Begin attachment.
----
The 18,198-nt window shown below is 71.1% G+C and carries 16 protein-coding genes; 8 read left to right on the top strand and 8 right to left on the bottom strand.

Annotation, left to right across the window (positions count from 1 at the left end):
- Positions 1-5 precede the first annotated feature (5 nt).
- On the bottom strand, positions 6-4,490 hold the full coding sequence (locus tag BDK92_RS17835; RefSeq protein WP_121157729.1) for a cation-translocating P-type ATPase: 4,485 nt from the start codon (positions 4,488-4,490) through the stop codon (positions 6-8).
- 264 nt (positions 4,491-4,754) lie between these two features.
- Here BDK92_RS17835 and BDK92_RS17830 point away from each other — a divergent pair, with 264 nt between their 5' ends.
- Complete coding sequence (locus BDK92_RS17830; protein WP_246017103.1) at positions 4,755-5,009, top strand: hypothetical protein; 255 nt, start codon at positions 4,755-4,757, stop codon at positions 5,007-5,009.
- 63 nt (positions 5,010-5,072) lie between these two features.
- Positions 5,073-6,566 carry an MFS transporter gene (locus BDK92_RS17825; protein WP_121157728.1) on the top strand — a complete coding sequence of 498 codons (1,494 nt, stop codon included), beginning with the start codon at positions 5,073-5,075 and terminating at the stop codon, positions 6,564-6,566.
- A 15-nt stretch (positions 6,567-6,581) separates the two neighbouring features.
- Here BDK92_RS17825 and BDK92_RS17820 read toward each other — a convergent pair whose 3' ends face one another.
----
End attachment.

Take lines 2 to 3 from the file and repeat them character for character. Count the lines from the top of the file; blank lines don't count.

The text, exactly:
Annotation, left to right across the window (positions count from 1 at the left end):
- Positions 1-5 precede the first annotated feature (5 nt).